There was a time when children raced home from school to struggle out of the uncomfortable clothes and hit the streets (yards, playgrounds) until called in for supper. When summer arrived, shoes were left in the closet for 3 months and each day started with the satisfying 'whack' of a screen door slamming behind you. Summer days were filled with a glorious sensory amalgam: freshly mown grass, pickle-weed, hot bubbly tar under your toes, tinkling popsicle truck, hot sun, peeling flesh.
Today things are different. Parents worry more: Your kids might get kidnapped/raped, might do something bad and 'get in trouble', or take drugs, or get a sunburn, or not make it into the college of (your) choice. The horror. The horror. The horror. So summer is filled with classes, sports, music lessons, and family cruises. As many as possible conducted indoors.
Related to this, I think, is a change in the distinction between "indoor" behavior and "outdoor" behavior. In my childhood, using a 4-letter word or burping in front of others was the height of ill-breeding, and could only be enjoyed beyond the earshot of adults. When outside and running the neighborhood, each child could vanish into the special world of childhood for some or all of the day.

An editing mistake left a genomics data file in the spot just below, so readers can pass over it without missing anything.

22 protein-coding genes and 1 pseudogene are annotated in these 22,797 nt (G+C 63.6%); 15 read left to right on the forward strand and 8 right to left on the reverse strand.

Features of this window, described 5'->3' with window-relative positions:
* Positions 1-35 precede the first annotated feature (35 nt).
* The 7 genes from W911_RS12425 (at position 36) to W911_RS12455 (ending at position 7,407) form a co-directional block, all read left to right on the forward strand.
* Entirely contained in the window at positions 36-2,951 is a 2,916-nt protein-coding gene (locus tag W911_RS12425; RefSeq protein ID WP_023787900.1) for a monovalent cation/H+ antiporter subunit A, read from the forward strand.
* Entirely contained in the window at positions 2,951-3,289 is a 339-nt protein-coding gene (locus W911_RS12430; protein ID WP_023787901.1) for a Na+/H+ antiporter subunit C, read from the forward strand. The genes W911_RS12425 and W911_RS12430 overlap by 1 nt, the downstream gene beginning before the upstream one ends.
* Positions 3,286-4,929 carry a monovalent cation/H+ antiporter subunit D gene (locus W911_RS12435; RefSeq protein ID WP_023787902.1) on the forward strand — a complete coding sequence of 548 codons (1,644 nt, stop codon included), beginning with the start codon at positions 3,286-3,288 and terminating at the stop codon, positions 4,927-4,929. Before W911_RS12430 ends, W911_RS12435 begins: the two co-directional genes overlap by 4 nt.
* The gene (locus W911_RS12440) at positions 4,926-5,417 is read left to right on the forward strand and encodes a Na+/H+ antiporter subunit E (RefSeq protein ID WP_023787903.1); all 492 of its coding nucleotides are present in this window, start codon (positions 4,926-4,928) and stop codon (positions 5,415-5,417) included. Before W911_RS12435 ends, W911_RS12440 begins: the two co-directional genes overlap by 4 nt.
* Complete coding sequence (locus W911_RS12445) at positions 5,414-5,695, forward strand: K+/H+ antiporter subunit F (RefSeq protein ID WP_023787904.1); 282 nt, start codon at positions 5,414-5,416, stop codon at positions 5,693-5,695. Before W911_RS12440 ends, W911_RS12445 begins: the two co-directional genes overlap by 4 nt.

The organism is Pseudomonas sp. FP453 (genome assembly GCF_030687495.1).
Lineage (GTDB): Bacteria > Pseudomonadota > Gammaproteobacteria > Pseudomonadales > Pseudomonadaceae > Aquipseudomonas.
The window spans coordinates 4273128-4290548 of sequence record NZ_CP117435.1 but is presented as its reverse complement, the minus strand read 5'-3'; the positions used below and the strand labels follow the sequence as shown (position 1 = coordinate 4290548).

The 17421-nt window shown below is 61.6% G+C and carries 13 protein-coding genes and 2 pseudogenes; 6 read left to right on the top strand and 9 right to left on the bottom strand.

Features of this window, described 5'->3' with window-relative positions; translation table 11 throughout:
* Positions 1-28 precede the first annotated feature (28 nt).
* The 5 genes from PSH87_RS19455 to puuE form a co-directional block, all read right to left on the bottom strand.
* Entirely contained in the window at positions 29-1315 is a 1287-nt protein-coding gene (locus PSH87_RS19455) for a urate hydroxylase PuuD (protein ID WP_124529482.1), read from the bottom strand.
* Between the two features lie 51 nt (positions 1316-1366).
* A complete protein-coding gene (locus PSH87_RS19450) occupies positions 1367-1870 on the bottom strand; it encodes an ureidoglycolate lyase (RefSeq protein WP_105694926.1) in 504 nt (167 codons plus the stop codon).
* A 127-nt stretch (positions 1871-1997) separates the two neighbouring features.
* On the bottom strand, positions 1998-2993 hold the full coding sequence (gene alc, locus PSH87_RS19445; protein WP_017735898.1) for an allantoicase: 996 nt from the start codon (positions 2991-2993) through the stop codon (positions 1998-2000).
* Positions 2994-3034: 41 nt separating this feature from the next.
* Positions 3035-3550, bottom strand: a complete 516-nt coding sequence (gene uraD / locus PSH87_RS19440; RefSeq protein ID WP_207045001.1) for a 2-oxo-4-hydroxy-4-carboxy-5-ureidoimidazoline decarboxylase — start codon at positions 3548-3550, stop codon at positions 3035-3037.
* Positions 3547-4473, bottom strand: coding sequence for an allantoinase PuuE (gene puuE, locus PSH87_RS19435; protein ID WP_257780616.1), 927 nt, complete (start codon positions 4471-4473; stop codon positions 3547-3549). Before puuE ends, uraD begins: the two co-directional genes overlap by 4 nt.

To hear my father (born in 1920) tell it, in his generation the gradient between indoors and outdoors was even steeper. For boys, at least, you were either sitting in auntie's parlor in a starched white shirt, or you were outside smoking cigarettes, starting fires, stealing stuff, and getting into fist fights.
Today, burping and bad language are ok everywhere, but fist-fighting and cigarettes are ok nowhere. Are things better now, or worse? As a parent, I prefer today's approach. But that's probably just because I've fallen prey to the parental paranoias.
I sometimes worry that today's kids lack the free time needed to discover oneself. Or ... are we living in a world today for which "discovering oneself" has become as outmoded a concept as starched shirts in auntie's parlor?